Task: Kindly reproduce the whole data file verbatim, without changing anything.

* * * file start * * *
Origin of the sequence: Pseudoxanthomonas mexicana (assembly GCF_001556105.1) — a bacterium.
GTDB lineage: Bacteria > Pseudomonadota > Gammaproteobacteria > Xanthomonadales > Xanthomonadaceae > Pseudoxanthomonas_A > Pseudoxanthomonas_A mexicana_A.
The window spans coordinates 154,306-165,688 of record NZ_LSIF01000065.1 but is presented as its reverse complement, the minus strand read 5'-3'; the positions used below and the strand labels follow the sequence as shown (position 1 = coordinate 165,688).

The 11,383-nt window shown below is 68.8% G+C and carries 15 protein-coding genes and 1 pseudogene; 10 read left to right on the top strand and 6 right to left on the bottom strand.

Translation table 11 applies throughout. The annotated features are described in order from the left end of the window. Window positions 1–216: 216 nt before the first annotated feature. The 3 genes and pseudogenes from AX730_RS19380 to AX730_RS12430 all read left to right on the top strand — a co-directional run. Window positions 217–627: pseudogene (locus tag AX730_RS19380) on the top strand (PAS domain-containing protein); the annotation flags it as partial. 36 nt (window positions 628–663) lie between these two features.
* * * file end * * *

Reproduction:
Origin of the sequence: Pseudoxanthomonas mexicana (assembly GCF_001556105.1) — a bacterium.
GTDB lineage: Bacteria > Pseudomonadota > Gammaproteobacteria > Xanthomonadales > Xanthomonadaceae > Pseudoxanthomonas_A > Pseudoxanthomonas_A mexicana_A.
The window spans coordinates 154,306-165,688 of record NZ_LSIF01000065.1 but is presented as its reverse complement, the minus strand read 5'-3'; the positions used below and the strand labels follow the sequence as shown (position 1 = coordinate 165,688).

The 11,383-nt window shown below is 68.8% G+C and carries 15 protein-coding genes and 1 pseudogene; 10 read left to right on the top strand and 6 right to left on the bottom strand.

Translation table 11 applies throughout. The annotated features are described in order from the left end of the window. Window positions 1–216: 216 nt before the first annotated feature. The 3 genes and pseudogenes from AX730_RS19380 to AX730_RS12430 all read left to right on the top strand — a co-directional run. Window positions 217–627: pseudogene (locus tag AX730_RS19380) on the top strand (PAS domain-containing protein); the annotation flags it as partial. 36 nt (window positions 628–663) lie between these two features.